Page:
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Study examines association between cholesterol-lowering drugs, memory impairment

The JAMA Network Journals

Both statin and nonstatin cholesterol-lowering drugs were associated with memory loss in the first 30 days after patients started taking the medications when compared with nonusers, but researchers suggest the association may have resulted because patients using the medications may have more contact with their physicians and therefore be more likely to detect any memory loss, according to an article published online by JAMA Internal Medicine.

Acute memory loss associated with the use of statins has been described in case reports and case studies, as well as in some studies, but the findings have been inconsistent and studies of long-term use of statins have found either improved memory or no effect.

Brian L. Strom, M.D., M.P.H., of Rutgers University, Newark, N.J., and co-authors used The Health Improvement Network (THIN) database, which is composed of the primary medical records from general practitioners in the United Kingdom, to compare 482,543 statin users with two control groups: 482,543 nonusers of any lipid-lowering drugs (LLDs) and 26,484 users of nonstatin LLDs (for example, cholestyramine, colestipol hydrochloride, colesevelam, clofibrate, gemfibrozil, fenofibrate and niacin). The authors also conducted a secondary case-crossover study. Diagnostic codes were used to gather data on memory loss.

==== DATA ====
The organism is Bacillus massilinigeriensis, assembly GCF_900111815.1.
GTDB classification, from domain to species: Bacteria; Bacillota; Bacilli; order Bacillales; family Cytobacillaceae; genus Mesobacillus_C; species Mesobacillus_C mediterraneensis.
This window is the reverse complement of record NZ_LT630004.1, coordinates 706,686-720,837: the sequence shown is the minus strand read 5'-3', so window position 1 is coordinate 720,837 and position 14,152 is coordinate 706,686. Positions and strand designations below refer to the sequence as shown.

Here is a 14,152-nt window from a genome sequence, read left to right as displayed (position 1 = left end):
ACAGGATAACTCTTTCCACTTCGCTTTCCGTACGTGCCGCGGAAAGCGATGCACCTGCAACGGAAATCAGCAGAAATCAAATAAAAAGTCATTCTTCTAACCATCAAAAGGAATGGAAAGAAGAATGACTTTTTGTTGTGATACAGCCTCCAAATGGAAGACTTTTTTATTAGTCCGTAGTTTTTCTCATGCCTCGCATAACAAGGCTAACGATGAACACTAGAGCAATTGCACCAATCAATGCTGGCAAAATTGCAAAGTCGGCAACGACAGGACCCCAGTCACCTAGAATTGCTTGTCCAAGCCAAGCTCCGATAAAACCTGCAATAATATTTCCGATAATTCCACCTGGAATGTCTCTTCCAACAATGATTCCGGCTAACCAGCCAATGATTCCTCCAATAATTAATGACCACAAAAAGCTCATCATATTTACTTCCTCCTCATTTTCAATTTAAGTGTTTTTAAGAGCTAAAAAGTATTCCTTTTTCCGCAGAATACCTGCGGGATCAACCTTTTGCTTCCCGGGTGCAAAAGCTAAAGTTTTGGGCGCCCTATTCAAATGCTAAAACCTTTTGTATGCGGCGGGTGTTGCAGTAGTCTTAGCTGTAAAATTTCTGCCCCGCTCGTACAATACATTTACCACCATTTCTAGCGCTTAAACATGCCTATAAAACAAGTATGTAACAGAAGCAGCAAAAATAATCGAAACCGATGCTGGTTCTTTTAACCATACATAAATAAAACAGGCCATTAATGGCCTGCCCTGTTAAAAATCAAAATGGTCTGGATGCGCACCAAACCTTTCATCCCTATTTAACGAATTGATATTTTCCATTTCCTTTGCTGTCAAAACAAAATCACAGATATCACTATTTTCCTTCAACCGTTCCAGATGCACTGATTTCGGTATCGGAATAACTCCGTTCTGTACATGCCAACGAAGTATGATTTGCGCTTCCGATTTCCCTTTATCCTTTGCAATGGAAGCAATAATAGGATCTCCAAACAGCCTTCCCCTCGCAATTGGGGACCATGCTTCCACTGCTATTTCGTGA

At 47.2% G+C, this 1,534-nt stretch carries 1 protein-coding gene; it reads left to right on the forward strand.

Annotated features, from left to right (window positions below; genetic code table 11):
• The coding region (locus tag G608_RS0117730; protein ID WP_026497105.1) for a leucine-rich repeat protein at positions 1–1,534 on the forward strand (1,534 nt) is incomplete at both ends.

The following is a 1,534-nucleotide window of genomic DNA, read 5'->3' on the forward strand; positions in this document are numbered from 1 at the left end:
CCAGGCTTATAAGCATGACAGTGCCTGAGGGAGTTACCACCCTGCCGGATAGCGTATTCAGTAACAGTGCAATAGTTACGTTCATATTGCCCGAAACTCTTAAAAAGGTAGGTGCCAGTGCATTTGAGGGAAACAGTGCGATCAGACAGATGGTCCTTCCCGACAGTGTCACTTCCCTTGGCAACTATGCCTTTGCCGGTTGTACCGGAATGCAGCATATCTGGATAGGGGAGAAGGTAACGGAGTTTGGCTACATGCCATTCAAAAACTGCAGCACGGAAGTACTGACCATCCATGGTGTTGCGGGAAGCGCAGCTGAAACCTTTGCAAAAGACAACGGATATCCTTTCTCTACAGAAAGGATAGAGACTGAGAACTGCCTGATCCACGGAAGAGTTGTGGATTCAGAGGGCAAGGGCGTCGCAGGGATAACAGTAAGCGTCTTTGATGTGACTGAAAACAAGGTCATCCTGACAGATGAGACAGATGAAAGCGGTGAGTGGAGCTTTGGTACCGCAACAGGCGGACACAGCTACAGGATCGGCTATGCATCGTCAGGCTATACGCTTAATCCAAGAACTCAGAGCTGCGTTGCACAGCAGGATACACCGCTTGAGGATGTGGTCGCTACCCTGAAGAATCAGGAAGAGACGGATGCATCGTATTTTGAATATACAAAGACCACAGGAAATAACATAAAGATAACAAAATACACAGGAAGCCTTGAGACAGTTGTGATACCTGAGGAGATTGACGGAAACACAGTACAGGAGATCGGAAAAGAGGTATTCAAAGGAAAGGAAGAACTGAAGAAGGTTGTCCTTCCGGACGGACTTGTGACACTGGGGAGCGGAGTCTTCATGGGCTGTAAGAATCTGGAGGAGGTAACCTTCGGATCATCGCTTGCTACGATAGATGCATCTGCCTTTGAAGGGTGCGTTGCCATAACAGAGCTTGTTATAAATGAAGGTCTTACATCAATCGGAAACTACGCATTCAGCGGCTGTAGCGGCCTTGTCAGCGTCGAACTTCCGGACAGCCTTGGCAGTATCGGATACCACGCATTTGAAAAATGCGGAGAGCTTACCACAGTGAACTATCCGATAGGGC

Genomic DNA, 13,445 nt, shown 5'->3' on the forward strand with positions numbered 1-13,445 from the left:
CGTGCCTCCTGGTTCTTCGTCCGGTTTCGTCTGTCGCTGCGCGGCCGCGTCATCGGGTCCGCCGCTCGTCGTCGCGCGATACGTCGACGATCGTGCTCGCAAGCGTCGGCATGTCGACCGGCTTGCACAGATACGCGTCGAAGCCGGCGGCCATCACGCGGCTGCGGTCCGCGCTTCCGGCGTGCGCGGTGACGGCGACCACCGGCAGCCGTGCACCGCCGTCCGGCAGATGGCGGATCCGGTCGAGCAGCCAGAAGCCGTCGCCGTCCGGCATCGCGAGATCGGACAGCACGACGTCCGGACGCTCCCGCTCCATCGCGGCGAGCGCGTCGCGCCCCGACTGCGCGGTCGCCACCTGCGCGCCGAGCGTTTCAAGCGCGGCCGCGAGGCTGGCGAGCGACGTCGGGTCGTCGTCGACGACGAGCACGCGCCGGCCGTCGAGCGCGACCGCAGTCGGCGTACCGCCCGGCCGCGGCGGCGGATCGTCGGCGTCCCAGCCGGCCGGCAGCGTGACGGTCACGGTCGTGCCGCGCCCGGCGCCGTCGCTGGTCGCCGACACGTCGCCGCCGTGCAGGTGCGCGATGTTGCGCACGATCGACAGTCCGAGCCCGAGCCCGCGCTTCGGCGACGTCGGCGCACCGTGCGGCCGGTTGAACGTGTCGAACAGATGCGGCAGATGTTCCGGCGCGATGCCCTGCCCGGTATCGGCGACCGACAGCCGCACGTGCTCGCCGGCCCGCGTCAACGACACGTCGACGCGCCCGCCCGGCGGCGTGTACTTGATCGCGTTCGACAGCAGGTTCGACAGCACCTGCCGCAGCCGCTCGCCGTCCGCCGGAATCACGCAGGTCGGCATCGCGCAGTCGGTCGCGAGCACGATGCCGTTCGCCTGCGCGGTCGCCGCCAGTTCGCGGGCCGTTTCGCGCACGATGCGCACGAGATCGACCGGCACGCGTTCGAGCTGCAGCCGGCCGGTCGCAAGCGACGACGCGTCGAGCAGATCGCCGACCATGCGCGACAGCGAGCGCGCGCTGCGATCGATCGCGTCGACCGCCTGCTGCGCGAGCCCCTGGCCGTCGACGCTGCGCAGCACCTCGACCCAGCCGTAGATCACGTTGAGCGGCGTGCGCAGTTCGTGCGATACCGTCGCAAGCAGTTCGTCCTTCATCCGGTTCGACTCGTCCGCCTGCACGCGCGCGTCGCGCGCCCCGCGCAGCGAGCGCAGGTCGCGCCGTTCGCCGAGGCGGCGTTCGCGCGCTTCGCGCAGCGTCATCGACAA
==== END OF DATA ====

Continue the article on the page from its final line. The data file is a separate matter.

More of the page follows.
The authors found that when comparing statin users to nonusers of any LLDs there was an increased risk of memory loss during the 30 days following the start of the medication, as well as increased risk in the first 30 days when comparing users of nonstatin LLDs with nonusers. That association was not there when comparing statins vs. nonstatin LLDs.

'This finding suggests that either all LLDs cause acute memory loss, or perhaps more likely, that the association is the results of detection bias,' the study concludes. Detection bias is the higher likelihood that memory loss will be ascertained in patients receiving preventive therapies, such as cholesterol-lowering medications, because they have increased contact with their physicians.


(JAMA Intern Med. Published online June 8, 2015. doi:10.1001/jamainternmed.2015.2092. Available pre-embargo to the media at

Editor's Note: Authors made conflict of interest disclosures. This study was supported by a grant from the National Institutes of Health. Please see the article for additional information, including other authors, author contributions and affiliations, financial disclosures, funding and support, etc.


Dory Devlin
908-872-6979 or email

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